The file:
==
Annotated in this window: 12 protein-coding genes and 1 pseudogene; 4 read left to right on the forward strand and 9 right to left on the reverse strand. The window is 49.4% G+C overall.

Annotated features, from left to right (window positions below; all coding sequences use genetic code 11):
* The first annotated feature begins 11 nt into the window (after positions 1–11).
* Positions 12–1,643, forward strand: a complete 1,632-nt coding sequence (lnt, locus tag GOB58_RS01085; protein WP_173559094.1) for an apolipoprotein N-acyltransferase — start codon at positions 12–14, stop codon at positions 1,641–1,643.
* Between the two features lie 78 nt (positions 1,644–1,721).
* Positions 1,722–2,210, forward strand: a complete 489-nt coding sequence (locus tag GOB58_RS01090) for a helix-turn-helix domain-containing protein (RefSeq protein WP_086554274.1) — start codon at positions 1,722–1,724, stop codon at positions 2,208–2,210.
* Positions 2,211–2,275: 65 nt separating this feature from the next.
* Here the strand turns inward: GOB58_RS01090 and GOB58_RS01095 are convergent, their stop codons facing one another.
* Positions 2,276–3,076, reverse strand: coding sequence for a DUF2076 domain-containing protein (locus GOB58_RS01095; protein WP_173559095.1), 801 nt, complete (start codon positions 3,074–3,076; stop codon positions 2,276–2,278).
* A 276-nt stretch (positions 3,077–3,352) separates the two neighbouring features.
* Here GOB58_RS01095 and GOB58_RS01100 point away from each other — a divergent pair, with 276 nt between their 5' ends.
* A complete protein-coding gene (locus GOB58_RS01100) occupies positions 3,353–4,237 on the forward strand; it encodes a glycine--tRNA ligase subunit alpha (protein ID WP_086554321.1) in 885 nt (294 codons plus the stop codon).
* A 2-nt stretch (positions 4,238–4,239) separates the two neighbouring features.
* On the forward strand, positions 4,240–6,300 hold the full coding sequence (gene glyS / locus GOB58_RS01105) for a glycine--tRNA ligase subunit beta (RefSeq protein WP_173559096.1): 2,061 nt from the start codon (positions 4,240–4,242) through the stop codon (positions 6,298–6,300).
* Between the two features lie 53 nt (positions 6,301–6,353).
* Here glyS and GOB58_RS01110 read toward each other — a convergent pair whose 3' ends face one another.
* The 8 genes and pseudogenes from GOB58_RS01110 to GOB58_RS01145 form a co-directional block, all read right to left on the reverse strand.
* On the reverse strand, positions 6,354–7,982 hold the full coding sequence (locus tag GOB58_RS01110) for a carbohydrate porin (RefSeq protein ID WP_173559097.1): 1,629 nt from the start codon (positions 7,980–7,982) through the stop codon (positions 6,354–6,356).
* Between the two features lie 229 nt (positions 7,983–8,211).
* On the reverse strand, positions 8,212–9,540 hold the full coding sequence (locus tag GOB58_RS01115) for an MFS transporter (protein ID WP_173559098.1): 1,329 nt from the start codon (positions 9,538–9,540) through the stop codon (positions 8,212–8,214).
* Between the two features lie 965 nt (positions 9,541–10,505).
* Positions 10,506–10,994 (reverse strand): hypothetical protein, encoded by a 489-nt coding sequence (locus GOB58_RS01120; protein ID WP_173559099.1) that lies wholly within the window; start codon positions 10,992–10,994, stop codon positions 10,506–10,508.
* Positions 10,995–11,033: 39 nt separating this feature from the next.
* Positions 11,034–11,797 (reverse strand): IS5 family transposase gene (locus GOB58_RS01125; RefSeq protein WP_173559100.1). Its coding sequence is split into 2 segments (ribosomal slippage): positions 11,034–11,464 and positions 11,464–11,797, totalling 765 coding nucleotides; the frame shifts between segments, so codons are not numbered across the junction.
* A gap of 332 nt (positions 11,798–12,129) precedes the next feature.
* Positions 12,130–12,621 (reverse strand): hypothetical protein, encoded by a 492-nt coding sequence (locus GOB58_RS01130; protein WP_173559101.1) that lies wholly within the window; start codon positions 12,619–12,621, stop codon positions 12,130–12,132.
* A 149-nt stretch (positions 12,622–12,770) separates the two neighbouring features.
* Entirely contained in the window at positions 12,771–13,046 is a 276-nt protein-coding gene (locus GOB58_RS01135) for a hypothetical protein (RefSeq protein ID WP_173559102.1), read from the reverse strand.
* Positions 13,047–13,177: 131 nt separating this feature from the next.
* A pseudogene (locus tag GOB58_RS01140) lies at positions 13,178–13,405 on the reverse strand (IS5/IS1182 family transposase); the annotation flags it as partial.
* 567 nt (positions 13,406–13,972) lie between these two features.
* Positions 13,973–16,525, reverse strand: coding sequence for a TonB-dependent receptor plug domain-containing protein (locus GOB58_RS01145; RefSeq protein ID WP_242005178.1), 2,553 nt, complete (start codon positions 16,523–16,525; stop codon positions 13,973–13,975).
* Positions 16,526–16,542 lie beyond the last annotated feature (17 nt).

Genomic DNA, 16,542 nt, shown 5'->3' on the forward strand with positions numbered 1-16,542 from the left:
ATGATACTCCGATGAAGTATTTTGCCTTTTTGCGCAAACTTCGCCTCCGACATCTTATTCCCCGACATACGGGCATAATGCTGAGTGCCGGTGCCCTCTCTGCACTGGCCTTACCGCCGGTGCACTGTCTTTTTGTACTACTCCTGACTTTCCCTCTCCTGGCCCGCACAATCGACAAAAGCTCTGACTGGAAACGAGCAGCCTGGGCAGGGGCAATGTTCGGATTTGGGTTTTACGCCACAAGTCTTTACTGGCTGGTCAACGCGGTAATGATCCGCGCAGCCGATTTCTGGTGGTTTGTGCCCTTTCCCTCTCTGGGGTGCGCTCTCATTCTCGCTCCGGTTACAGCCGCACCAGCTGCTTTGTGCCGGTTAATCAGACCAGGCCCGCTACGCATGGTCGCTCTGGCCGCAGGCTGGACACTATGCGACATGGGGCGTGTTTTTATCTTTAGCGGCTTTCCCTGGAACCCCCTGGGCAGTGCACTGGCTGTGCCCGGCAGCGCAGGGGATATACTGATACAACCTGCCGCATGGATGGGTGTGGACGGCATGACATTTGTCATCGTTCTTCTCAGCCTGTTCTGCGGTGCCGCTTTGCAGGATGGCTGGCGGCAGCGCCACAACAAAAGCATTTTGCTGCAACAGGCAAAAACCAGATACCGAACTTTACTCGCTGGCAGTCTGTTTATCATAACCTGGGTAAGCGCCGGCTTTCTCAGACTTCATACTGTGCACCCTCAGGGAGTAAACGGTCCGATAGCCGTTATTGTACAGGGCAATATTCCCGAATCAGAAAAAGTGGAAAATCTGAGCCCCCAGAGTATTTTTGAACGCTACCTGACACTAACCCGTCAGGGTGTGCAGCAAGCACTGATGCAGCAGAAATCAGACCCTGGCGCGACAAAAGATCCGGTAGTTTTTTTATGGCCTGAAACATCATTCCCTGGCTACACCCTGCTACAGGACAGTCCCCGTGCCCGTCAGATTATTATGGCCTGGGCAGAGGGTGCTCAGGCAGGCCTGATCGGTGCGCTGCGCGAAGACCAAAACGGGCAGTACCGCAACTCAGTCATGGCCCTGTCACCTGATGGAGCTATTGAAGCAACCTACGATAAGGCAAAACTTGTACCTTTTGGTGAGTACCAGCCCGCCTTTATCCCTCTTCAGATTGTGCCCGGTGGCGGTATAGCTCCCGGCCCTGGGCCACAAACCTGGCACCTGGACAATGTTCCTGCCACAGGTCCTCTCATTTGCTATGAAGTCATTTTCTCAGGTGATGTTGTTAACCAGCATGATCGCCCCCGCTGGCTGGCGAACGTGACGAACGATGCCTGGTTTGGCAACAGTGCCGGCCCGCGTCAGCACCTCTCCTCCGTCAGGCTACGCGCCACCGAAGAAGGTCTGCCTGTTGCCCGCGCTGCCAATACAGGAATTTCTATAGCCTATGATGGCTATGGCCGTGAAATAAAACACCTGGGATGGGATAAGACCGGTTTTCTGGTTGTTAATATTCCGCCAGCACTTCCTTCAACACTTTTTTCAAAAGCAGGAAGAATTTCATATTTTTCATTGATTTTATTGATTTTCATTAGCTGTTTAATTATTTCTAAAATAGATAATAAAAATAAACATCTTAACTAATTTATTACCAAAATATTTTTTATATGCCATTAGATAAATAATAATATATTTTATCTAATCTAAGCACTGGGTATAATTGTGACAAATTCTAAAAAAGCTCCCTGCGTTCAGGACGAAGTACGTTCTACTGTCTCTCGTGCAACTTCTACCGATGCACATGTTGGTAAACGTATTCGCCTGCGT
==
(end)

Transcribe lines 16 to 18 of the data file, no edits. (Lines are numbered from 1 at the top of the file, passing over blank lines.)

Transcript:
* Here glyS and GOB58_RS01110 read toward each other — a convergent pair whose 3' ends face one another.
* The 8 genes and pseudogenes from GOB58_RS01110 to GOB58_RS01145 form a co-directional block, all read right to left on the reverse strand.
* On the reverse strand, positions 6,354–7,982 hold the full coding sequence (locus tag GOB58_RS01110) for a carbohydrate porin (RefSeq protein ID WP_173559097.1): 1,629 nt from the start codon (positions 7,980–7,982) through the stop codon (positions 6,354–6,356).